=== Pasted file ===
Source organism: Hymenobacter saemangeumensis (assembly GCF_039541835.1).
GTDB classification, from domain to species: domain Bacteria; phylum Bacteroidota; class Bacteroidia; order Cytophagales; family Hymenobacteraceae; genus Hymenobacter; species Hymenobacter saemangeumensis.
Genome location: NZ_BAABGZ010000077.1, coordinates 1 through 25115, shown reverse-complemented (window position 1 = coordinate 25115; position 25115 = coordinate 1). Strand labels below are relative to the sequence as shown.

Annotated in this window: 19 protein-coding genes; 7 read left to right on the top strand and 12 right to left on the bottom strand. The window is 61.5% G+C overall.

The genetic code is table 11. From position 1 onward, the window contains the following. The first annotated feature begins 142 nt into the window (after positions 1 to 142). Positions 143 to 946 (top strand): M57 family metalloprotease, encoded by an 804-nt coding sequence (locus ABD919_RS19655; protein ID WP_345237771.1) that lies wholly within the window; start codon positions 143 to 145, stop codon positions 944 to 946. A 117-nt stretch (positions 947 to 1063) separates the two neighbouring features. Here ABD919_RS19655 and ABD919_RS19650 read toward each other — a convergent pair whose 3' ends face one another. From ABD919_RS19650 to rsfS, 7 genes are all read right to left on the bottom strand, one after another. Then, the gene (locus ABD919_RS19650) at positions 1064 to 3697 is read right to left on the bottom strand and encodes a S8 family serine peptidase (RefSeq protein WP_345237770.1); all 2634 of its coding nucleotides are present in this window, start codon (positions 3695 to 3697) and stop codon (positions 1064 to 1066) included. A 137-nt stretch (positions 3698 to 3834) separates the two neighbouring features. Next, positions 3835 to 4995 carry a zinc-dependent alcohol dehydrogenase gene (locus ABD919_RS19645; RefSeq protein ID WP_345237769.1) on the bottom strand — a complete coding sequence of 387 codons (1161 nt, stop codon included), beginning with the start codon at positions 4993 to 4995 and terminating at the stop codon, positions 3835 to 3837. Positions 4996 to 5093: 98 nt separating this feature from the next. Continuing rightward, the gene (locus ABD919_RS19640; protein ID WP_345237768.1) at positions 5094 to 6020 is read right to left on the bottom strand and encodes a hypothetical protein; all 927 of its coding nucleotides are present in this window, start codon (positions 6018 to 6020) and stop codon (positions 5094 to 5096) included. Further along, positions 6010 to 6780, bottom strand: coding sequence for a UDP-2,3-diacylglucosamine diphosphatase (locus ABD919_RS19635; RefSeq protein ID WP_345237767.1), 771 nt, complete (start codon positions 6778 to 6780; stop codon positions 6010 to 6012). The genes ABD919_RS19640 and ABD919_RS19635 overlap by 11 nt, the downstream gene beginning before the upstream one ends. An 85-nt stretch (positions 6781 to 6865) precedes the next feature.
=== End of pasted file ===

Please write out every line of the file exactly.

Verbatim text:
Source organism: Hymenobacter saemangeumensis (assembly GCF_039541835.1).
GTDB classification, from domain to species: domain Bacteria; phylum Bacteroidota; class Bacteroidia; order Cytophagales; family Hymenobacteraceae; genus Hymenobacter; species Hymenobacter saemangeumensis.
Genome location: NZ_BAABGZ010000077.1, coordinates 1 through 25115, shown reverse-complemented (window position 1 = coordinate 25115; position 25115 = coordinate 1). Strand labels below are relative to the sequence as shown.

Annotated in this window: 19 protein-coding genes; 7 read left to right on the top strand and 12 right to left on the bottom strand. The window is 61.5% G+C overall.

The genetic code is table 11. From position 1 onward, the window contains the following. The first annotated feature begins 142 nt into the window (after positions 1 to 142). Positions 143 to 946 (top strand): M57 family metalloprotease, encoded by an 804-nt coding sequence (locus ABD919_RS19655; protein ID WP_345237771.1) that lies wholly within the window; start codon positions 143 to 145, stop codon positions 944 to 946. A 117-nt stretch (positions 947 to 1063) separates the two neighbouring features. Here ABD919_RS19655 and ABD919_RS19650 read toward each other — a convergent pair whose 3' ends face one another. From ABD919_RS19650 to rsfS, 7 genes are all read right to left on the bottom strand, one after another. Then, the gene (locus ABD919_RS19650) at positions 1064 to 3697 is read right to left on the bottom strand and encodes a S8 family serine peptidase (RefSeq protein WP_345237770.1); all 2634 of its coding nucleotides are present in this window, start codon (positions 3695 to 3697) and stop codon (positions 1064 to 1066) included. A 137-nt stretch (positions 3698 to 3834) separates the two neighbouring features. Next, positions 3835 to 4995 carry a zinc-dependent alcohol dehydrogenase gene (locus ABD919_RS19645; RefSeq protein ID WP_345237769.1) on the bottom strand — a complete coding sequence of 387 codons (1161 nt, stop codon included), beginning with the start codon at positions 4993 to 4995 and terminating at the stop codon, positions 3835 to 3837. Positions 4996 to 5093: 98 nt separating this feature from the next. Continuing rightward, the gene (locus ABD919_RS19640; protein ID WP_345237768.1) at positions 5094 to 6020 is read right to left on the bottom strand and encodes a hypothetical protein; all 927 of its coding nucleotides are present in this window, start codon (positions 6018 to 6020) and stop codon (positions 5094 to 5096) included. Further along, positions 6010 to 6780, bottom strand: coding sequence for a UDP-2,3-diacylglucosamine diphosphatase (locus ABD919_RS19635; RefSeq protein ID WP_345237767.1), 771 nt, complete (start codon positions 6778 to 6780; stop codon positions 6010 to 6012). The genes ABD919_RS19640 and ABD919_RS19635 overlap by 11 nt, the downstream gene beginning before the upstream one ends. An 85-nt stretch (positions 6781 to 6865) precedes the next feature.